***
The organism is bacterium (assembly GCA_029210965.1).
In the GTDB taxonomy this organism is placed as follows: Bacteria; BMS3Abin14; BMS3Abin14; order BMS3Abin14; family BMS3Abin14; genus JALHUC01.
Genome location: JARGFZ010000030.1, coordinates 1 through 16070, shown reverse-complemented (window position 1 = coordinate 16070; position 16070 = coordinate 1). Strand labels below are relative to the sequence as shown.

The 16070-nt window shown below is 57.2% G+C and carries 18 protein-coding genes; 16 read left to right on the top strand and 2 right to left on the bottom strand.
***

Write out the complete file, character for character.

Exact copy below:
The organism is bacterium (assembly GCA_029210965.1).
In the GTDB taxonomy this organism is placed as follows: Bacteria; BMS3Abin14; BMS3Abin14; order BMS3Abin14; family BMS3Abin14; genus JALHUC01.
Genome location: JARGFZ010000030.1, coordinates 1 through 16070, shown reverse-complemented (window position 1 = coordinate 16070; position 16070 = coordinate 1). Strand labels below are relative to the sequence as shown.

The 16070-nt window shown below is 57.2% G+C and carries 18 protein-coding genes; 16 read left to right on the top strand and 2 right to left on the bottom strand.